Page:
Koreans forsaking soju for wine

Soju, the liquor traditionally beloved by Koreans, isn't as favored as wine these days.

Sales of wine brought in $23.6 million in the first five months of the year, moving it into the No. 2 position among Korean consumer right behind beer and just ahead of soju, according to the discount giant E-Mart.

Soju is usually regarded as Korean vodka, although it is a sweeter-tasting distillation. It historically was distilled from rice or tapioca -- known as dangmil -- but sweet potatoes have become more popular in recent times. It varies in potency from about 20% to about 45% alcohol by volume (ABV), with 20% ABV being most common. In common U.S. parlance, that's about 40 proof.

The statistical report means wine sales have more than doubled at E-Mart, the largest seller, since 2005 when wine was in fifth position. That year, only 41 bottles of wine were sold for every 100 bottles of soju sold.

Wine is the only kind of liquor for which sales have been constantly on the rise over the past few years while soju sales have stagnated, the company told the Korea Times.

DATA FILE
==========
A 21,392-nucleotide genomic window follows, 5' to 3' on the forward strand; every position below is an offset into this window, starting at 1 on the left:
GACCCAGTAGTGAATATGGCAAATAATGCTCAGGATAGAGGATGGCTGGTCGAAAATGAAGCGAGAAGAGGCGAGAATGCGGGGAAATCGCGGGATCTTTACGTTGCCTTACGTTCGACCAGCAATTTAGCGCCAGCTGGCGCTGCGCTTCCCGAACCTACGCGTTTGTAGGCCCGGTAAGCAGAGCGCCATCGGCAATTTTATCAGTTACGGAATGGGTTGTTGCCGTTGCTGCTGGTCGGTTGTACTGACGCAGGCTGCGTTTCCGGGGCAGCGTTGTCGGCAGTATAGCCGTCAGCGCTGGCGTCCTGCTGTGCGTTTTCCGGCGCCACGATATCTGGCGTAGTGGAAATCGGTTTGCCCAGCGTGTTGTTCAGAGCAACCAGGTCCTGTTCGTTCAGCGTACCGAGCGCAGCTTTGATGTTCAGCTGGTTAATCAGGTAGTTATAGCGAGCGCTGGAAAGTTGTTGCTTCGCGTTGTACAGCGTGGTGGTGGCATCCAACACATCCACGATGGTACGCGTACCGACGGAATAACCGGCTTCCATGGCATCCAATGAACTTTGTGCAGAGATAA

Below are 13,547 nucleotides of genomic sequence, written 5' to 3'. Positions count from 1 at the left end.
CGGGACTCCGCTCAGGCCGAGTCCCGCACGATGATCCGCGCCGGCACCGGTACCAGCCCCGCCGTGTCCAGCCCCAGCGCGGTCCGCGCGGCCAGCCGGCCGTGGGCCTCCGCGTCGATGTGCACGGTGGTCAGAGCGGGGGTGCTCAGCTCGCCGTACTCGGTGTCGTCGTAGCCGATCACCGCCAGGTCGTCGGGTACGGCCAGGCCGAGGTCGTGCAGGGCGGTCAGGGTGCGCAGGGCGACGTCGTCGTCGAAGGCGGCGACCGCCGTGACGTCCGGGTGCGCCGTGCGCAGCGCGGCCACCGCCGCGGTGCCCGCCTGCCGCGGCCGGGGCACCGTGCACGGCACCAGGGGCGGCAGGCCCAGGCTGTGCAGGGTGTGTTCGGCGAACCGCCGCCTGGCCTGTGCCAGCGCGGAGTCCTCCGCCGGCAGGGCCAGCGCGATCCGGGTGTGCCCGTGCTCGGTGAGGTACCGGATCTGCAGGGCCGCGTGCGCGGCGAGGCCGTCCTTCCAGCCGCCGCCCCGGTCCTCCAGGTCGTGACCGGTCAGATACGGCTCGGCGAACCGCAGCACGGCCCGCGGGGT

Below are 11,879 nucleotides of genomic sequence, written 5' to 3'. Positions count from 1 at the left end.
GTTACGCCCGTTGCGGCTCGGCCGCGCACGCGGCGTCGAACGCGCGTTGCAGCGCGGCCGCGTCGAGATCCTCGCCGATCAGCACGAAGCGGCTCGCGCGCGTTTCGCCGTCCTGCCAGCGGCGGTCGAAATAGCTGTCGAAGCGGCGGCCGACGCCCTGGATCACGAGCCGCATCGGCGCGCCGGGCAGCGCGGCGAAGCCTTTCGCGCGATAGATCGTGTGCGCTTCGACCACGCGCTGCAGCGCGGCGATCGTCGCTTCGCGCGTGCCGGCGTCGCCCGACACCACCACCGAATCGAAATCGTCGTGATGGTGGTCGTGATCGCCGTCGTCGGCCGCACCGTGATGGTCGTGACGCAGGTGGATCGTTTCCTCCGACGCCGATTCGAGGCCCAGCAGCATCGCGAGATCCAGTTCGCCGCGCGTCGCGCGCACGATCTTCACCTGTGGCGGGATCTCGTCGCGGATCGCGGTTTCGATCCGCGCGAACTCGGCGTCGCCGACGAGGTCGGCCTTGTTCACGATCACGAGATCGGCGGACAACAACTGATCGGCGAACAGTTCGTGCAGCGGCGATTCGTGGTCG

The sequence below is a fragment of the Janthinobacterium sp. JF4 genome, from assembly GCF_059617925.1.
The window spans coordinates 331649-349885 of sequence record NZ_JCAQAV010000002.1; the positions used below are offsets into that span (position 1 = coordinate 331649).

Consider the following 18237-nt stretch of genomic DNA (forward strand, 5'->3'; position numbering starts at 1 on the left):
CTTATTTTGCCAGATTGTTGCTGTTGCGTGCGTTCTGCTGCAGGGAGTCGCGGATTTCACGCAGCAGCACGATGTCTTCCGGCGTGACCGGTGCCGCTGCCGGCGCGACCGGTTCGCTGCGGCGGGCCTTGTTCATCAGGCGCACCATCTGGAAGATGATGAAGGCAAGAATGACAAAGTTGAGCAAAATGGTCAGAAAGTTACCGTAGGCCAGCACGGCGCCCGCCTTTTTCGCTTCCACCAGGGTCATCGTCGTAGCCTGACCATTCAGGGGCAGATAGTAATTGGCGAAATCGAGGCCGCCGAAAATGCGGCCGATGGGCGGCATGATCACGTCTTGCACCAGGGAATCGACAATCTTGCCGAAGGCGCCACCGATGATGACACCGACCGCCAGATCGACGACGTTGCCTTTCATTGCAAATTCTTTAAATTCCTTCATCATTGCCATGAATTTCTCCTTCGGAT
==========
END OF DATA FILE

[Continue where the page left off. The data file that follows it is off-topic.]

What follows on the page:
"This is the outcome of rapidly growing demand for wine of late," an E-mart official said. "We expect wine to be neck-and-neck with beer sales sooner or later with this growth."

The wine boom is ascribed to the influx of brands with reasonable prices from such producer countries as Chile, helped along by Korea's free trade agreement with that country.

The less costly wines are the most popular at the moment, with those selling for less than $10 moving fastest and accounting for 34.1% of overall wine sales, followed by those between $10 and $20 a bottle accounting for 30.1%, according to E-Market statistics. Discount stores have a 40% share of the wine sales nationwide.

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